The threshold voltage can be accurately calculated from FIG. 2, which shows two parallel electrodes 3, 4 having a surface area S, separated by a distance d=x1 +x2 +x3 and connected to a generator 5 supplying a voltage V and an electret 1 parallel to the electrodes and having a thickness x2. It is assumed that the electret is not subjected to any mechanical force such as return or gravitational forces. The region 11 between electret 1 and electrode 3 has a thickness x1 and is formed from a substance having a dielectric constant ε1. The region 13 between electret 1 and electrode 4 has a thickness x3 and is formed from a substance having a dielectric constant ε3. It is also assumed that the dielectric constant of the electret is uniform and equal to ε2 and that the electret is charged with only one type of charges, distributed in its central plane, the value of the surface charge being σ. An electric field E1 is between electrode 3 and electret 1, and similarly there is an electric field E3 between electrode 4 and electret 1, a field E21 between region 11 and the centre plane of the electret, and a field E22 between region 13 and the centre plane of the electret. The aforementioned electric fields, the forces F1, F3 exerted by electret 2 on electrodes 3, 4 respectively and the force F2 exerted on the electret by the two electrodes are calculated in the article by G. M. SESSLER (J. Appl. Phys. Vol. 43, No. 2, February 1972). Assuming that the electret is in a stable position, the minimum voltage V for moving it is the voltage which counteracts the force F2. It can be shown that this voltage is independent of the surface area S of the electrode. It depends more particularly on σ, ε1, ε2, ε3.
FIGS. 3, 4, 5a, 5b, 6a and 6b show embodiments of electrostatic bistable devices for reducing the voltage V relative to the structure in FIGS. 1a and 1b.
In FIG. 3, thin spacers 81, 82, 83 and 84 are deposited on electrodes 3, 4 so as to form an air gap having the thickness e for each stable position of the electret relative to one of the electrodes. When the electret is in a stable position near electrode 3, we have x1 =e and ε1 and ε3 are equal to the dielectric constant of air. The threshold voltage can be calculated as follows:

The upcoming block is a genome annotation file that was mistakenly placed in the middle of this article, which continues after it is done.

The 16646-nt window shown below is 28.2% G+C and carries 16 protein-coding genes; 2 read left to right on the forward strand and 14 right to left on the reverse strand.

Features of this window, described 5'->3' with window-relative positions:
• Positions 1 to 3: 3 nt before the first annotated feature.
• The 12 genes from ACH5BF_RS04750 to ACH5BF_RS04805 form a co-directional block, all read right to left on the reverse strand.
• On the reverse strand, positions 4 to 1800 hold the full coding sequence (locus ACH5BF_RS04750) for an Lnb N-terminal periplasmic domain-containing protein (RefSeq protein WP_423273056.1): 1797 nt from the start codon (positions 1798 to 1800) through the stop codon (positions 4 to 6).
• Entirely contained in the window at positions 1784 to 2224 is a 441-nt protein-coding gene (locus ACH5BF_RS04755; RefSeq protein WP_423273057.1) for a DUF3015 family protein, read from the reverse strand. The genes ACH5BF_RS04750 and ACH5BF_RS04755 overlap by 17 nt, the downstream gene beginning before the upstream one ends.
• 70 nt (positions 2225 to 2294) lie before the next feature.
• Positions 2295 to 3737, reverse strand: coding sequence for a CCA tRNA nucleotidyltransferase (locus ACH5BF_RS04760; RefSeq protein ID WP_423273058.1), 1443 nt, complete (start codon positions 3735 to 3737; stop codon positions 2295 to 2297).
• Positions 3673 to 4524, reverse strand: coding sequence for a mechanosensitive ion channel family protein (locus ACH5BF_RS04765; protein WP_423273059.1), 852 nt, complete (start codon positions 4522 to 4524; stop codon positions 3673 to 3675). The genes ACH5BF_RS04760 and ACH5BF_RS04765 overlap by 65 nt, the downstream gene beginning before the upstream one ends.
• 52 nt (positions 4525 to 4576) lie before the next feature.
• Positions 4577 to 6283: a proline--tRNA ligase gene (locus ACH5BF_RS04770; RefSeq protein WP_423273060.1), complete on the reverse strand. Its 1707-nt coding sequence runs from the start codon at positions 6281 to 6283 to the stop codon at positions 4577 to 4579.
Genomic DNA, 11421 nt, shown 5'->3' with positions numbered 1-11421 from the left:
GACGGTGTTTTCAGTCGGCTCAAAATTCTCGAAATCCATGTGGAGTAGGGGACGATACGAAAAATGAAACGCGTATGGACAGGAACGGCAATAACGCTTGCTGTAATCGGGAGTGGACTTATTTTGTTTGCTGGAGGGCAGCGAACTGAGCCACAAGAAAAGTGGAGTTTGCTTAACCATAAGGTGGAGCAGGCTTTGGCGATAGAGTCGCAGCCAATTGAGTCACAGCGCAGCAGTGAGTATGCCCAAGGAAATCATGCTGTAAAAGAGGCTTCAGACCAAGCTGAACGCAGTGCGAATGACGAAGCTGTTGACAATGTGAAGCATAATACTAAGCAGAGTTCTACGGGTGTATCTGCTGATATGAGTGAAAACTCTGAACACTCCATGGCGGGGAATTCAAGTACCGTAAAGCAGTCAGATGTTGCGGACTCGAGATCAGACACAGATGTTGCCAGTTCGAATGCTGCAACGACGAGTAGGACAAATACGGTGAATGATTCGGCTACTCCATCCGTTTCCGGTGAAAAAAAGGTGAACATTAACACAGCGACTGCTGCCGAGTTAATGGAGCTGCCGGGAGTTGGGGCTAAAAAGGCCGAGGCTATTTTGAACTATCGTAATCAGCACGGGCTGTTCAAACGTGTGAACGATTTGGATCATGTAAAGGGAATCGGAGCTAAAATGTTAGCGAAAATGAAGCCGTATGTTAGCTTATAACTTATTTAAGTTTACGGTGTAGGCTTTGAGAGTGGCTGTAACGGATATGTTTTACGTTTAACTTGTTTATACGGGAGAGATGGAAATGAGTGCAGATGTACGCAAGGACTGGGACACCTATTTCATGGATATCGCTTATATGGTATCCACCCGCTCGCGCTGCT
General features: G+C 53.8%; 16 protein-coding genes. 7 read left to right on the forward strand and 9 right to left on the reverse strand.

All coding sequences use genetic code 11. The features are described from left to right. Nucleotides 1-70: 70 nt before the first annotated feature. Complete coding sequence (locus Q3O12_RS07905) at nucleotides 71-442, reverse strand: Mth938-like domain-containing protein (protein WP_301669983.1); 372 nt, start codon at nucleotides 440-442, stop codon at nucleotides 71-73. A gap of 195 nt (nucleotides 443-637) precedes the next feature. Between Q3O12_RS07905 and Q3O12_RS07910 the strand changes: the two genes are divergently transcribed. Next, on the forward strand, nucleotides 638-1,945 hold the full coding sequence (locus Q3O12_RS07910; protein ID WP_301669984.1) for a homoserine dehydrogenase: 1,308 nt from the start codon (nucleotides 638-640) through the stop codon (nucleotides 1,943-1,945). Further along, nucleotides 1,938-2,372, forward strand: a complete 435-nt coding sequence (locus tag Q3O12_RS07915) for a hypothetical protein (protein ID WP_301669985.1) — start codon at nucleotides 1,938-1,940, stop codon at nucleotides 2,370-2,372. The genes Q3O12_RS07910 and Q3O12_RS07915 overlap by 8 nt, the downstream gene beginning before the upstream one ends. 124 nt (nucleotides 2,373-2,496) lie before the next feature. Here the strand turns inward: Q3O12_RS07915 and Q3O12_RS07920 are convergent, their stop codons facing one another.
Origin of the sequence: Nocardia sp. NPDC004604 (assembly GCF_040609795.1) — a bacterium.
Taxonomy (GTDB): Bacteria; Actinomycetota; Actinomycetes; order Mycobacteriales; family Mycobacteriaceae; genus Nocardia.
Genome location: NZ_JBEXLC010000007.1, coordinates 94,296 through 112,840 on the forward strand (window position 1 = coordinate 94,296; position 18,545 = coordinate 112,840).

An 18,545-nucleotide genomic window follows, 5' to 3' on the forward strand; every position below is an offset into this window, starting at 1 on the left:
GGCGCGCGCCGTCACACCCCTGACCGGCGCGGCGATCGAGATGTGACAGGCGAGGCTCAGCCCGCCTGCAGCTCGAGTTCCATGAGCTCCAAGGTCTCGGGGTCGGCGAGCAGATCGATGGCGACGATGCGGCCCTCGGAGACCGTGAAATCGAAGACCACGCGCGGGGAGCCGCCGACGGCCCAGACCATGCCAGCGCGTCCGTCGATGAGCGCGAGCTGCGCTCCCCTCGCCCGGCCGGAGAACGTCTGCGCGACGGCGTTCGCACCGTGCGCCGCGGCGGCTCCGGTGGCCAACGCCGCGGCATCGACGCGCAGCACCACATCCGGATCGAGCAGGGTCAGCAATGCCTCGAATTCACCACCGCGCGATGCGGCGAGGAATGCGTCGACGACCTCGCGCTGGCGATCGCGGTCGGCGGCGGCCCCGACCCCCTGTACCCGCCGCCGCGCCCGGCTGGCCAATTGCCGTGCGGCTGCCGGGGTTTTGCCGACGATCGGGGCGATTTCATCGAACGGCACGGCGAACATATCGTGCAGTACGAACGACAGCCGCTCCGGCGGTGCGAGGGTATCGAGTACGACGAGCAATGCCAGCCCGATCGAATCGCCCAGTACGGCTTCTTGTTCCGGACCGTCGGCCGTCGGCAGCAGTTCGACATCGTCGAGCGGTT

V=1/2(ε2 2 /ε0 ε1)(x1 -x3)σ
where ε0 is the dielectric constant of vacuum.
At a given value of x3, the threshold voltage V varies inversely with x1. However, spacers 81, 82, 83, 84 must not introduce non-uniformities into the electric fields in the direction parallel to the electrodes. This means that x1 must be small compared with x3, so that the reduction in voltage cannot exceed 10-20%.
In FIG. 4, instead of providing a free air gap between the electret and the electrode, a layer of solid dielectric having the thickness e is deposited on each electrode, i.e. a layer 23 on electrode 3 and a layer 24 on electrode 4. Preferably the materials used have a resistivity comparable with that of the electret and have a high dielectric constant, e.g. lithium niobate (ε1 =30) or barium titanate (ε1 =200) deposited by vaporization, or polyvinylidene chloride (ε1 =10). Alternatively, the electrodes can be coated with parylene (ε1 =3) or stuck to a sheet of polypropylene.
As in the preceding case, x1 =e and must be small compared with x3 so that the field E3 is not perturbed by the dielectric layer 24. V is calculated as follows:
V=(ε2 2 σx3 /ε0 ε1)±(ε2 2 σx3 /ε0)(1/√ε1 ε3)
ε1 is the dielectric constant of material 23,
ε3 is the dielectric constant of air and
ε2 is the dielectric constant of the electret.
The threshold voltage is a decreasing function ε1. In an embodiment with x3 =5 mm, x2 =10 μm and x1 =10 μm, the threshold voltage was reduced by a factor greater than 3 for ε1 =10.
The previously described two embodiments can reduce the attraction between the electret and an electrode by interposing between them a material having a dielectric constant of at least unity, over a uniform thickness. Experience has shown that the threshold voltage can be reduced by reducing the area of contact between the electret and the electrode. FIGS. 5a and 5b show an embodiment of a bistable device wherein the contact is thus reduced. In FIG. 5a the surfaces of electrodes 3 and 4 are not flat but have tips 31, 32, 33, 41, 42, 43 between which air gaps form. If, for example, the electret is in contact with tips 31, 32, 33 of electrode 3, gaps 34, 35, 36 form. This tip configuration is substantially equivalent to spacers on the electrode. Consequently, the attraction between electrode 3 and the electret is weaker than in the case of a flat electrode. When a voltage V is applied between the electrodes, it is found that the threshold voltage decreases by approx. 20% compared with flat electrodes. The aforementioned surface state of the electrodes can be obtained e.g. by means of grids. FIG. 5b shows the surface of an electrode. Intersecting metal wires are disposed on a metal support 37 and form a grid 38. The thickness and the points of intersection of the wires can be varied to obtain the described surface state, shown in section in FIG. 5a. As in the case of spacers, the height of tips e must be small compared with the distance d between electrodes, e.g. d=1 cm and e=≦1 mm.